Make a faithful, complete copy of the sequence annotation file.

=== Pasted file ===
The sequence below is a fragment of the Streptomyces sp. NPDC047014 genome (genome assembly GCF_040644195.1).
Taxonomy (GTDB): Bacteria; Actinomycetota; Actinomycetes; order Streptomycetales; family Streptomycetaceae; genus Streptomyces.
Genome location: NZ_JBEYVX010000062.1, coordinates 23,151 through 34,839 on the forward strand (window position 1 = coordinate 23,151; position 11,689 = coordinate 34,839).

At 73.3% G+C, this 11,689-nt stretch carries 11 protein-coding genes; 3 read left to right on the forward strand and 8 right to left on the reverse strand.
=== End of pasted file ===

The sequence below is a fragment of the Streptomyces sp. NPDC047014 genome (genome assembly GCF_040644195.1).
Taxonomy (GTDB): Bacteria; Actinomycetota; Actinomycetes; order Streptomycetales; family Streptomycetaceae; genus Streptomyces.
Genome location: NZ_JBEYVX010000062.1, coordinates 23,151 through 34,839 on the forward strand (window position 1 = coordinate 23,151; position 11,689 = coordinate 34,839).

At 73.3% G+C, this 11,689-nt stretch carries 11 protein-coding genes; 3 read left to right on the forward strand and 8 right to left on the reverse strand.